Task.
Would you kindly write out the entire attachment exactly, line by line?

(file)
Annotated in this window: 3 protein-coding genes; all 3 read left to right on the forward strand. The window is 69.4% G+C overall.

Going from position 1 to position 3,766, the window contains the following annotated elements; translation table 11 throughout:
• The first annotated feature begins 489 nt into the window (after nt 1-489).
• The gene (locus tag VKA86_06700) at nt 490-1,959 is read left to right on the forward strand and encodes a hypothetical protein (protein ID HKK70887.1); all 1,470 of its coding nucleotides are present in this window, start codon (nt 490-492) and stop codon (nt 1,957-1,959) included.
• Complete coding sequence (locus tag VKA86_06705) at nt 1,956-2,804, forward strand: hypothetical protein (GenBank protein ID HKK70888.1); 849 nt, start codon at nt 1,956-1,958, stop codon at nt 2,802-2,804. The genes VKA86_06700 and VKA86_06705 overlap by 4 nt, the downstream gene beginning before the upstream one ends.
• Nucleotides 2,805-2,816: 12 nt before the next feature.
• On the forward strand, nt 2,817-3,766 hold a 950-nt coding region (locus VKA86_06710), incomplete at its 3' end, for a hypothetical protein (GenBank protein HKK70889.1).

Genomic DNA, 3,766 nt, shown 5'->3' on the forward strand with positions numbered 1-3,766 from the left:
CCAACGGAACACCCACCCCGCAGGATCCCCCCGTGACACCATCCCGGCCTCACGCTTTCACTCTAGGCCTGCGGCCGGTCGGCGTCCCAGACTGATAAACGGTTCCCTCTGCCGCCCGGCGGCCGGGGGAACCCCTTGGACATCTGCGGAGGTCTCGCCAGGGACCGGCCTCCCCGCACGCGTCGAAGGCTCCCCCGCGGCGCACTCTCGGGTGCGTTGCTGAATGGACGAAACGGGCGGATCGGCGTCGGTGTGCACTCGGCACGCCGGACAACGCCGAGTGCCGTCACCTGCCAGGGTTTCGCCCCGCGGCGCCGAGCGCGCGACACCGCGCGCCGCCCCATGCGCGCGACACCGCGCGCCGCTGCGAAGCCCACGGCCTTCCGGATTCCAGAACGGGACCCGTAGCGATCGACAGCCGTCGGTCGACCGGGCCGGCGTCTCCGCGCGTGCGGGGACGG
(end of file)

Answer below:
Annotated in this window: 3 protein-coding genes; all 3 read left to right on the forward strand. The window is 69.4% G+C overall.

Going from position 1 to position 3,766, the window contains the following annotated elements; translation table 11 throughout:
• The first annotated feature begins 489 nt into the window (after nt 1-489).
• The gene (locus tag VKA86_06700) at nt 490-1,959 is read left to right on the forward strand and encodes a hypothetical protein (protein ID HKK70887.1); all 1,470 of its coding nucleotides are present in this window, start codon (nt 490-492) and stop codon (nt 1,957-1,959) included.
• Complete coding sequence (locus tag VKA86_06705) at nt 1,956-2,804, forward strand: hypothetical protein (GenBank protein ID HKK70888.1); 849 nt, start codon at nt 1,956-1,958, stop codon at nt 2,802-2,804. The genes VKA86_06700 and VKA86_06705 overlap by 4 nt, the downstream gene beginning before the upstream one ends.
• Nucleotides 2,805-2,816: 12 nt before the next feature.
• On the forward strand, nt 2,817-3,766 hold a 950-nt coding region (locus VKA86_06710), incomplete at its 3' end, for a hypothetical protein (GenBank protein HKK70889.1).

Genomic DNA, 3,766 nt, shown 5'->3' on the forward strand with positions numbered 1-3,766 from the left:
CCAACGGAACACCCACCCCGCAGGATCCCCCCGTGACACCATCCCGGCCTCACGCTTTCACTCTAGGCCTGCGGCCGGTCGGCGTCCCAGACTGATAAACGGTTCCCTCTGCCGCCCGGCGGCCGGGGGAACCCCTTGGACATCTGCGGAGGTCTCGCCAGGGACCGGCCTCCCCGCACGCGTCGAAGGCTCCCCCGCGGCGCACTCTCGGGTGCGTTGCTGAATGGACGAAACGGGCGGATCGGCGTCGGTGTGCACTCGGCACGCCGGACAACGCCGAGTGCCGTCACCTGCCAGGGTTTCGCCCCGCGGCGCCGAGCGCGCGACACCGCGCGCCGCCCCATGCGCGCGACACCGCGCGCCGCTGCGAAGCCCACGGCCTTCCGGATTCCAGAACGGGACCCGTAGCGATCGACAGCCGTCGGTCGACCGGGCCGGCGTCTCCGCGCGTGCGGGGACGG